After seeing Roderick and the others off, my retainers gathered in a private room to formulate our response to Ehrenfest. Yesterday, we had reported my inviting Hildebrand to a tea party, and we had received in turn a flurry of questions along the lines of, “Why?” and, “How?” I could already tell that our morning was going to be expended entirely on writing our answers, much like when Hildebrand had joined the Library Committee.

“But this time, it was Professor Solange who suggested that we have him join us, so we were surely right to send the invitation. It would have been more rude of us not to, right?” I asked Brunhilde, seeing as she had been there. I was so poor at socializing that I needed to get a second opinion on even my most basic reactions.

She gave an uncomfortable expression and said, “It would have been better for us if you had taken a step back after agreeing with Professor Solange’s assessment, rather than addressing the prince then and there. In the future, even during urgent situations, please leave any invitations to your attendants, rather than taking matters into your own hands.”

“Understood. I shall do that next time.”

Brunhilde’s answer was made even stronger by the fact that one of the prince’s retainers had indeed called her over to handle the necessary arrangements for the tea party then and there. It was the retainers who suffered when thrown into situations like that, and when advising me on what to do instead, their language had shifted from a lighter, “You may wish to do X at times,” to a far more exhausted, “In these cases, please just do X.”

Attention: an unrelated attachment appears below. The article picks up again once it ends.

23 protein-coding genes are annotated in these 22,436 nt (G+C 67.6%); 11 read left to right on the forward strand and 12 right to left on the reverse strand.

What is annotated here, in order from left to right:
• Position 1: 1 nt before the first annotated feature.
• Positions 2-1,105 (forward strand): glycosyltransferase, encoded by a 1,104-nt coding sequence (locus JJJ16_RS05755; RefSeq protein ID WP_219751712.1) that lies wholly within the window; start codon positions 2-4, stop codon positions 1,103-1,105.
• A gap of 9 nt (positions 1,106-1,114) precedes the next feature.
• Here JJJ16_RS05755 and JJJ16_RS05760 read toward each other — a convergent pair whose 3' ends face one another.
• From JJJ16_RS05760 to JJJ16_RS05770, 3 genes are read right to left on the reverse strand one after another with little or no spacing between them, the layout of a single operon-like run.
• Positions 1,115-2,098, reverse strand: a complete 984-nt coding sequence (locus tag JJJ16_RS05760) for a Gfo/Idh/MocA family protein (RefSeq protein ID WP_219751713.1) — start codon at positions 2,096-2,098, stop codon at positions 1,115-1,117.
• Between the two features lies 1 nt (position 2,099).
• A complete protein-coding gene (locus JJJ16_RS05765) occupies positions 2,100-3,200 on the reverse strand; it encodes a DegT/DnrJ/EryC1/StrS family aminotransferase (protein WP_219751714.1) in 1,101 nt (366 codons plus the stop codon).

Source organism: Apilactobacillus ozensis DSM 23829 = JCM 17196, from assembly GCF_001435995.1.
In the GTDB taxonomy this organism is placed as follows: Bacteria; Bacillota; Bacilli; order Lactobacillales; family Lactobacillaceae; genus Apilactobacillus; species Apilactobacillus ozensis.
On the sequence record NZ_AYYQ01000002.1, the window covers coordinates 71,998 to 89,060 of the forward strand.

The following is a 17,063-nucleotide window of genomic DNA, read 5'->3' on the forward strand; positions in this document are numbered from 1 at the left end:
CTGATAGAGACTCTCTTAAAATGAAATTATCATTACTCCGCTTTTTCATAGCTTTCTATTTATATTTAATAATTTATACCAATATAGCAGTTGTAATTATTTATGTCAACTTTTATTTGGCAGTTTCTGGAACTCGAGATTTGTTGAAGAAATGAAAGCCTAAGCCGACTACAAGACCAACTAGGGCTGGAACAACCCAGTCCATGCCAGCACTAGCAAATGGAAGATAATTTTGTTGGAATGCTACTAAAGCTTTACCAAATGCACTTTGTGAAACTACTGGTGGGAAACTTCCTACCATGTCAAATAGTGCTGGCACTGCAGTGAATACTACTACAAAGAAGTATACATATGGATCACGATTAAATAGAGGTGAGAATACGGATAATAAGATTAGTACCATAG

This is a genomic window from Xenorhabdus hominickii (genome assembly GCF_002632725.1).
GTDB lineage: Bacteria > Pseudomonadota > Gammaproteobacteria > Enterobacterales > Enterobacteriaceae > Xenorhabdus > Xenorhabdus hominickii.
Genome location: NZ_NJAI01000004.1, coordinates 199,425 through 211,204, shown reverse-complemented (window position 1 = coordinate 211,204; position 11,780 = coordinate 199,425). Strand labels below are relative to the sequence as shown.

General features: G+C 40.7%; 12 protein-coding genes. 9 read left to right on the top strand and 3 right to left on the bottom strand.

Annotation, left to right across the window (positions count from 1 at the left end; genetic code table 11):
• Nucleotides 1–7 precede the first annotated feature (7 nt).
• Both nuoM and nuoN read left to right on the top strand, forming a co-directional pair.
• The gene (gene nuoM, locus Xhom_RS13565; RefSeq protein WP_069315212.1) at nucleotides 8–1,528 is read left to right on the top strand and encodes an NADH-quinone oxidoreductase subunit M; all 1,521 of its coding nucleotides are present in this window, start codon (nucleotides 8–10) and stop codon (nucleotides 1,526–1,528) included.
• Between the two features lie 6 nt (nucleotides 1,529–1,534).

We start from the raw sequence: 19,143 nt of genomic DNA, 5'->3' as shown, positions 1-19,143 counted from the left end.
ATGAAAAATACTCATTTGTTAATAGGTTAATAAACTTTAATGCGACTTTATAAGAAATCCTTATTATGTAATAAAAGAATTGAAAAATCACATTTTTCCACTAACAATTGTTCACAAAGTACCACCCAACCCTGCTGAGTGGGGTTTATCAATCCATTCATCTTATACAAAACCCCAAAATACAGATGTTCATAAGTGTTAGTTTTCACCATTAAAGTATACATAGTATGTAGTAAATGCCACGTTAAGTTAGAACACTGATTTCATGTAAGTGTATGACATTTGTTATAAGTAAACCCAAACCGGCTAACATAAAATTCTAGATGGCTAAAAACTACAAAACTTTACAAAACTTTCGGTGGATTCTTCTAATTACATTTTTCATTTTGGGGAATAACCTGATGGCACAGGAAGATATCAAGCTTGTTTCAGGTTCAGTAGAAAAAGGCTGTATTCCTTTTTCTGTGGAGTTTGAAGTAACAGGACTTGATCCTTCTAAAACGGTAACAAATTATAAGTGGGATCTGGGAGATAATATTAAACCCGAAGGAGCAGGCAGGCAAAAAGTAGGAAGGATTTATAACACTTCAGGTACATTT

“The tea party itself will not be an issue though, right?” I asked. “We had experience attending a tea party with royalty last year, with Prince Anastasius.”

“We have received an invitation before, but this is our first time doing the inviting ourselves, milady. We are now the Tenth, but this is entirely different,” Rihyarda said. It seemed that Ehrenfest inviting royalty to any tea party was more or less unthinkable.

“We can’t take it back, can we?” I asked.

“Of course not.”

“That said, Prince Hildebrand was clearly seeking an invitation then and there, so regardless of how you handled it, I believe the end result would have been the same,” Brunhilde said, adding in a mutter that the prince’s retainer had been very apologetic. Driven by our inexperience, Hildebrand and I had brought suffering to our attendants by acting without the proper groundwork. It was unfortunate, to say the least.

Hartmut and Philine were summarizing our conversation to send to Ehrenfest, and while the scholars were writing our response, my attendants and I settled the details of the tea party. It was then that Cornelius, who had been standing guard outside the door, rushed in. “Lady Rozemyne, Roderick has returned with wounds!” he exclaimed.

I stood up abruptly and went straight to the common room. There, I found Charlotte and the others surrounding Roderick, who was covered in cuts and bruises.

“Roderick, I heard that you were injured,” I said.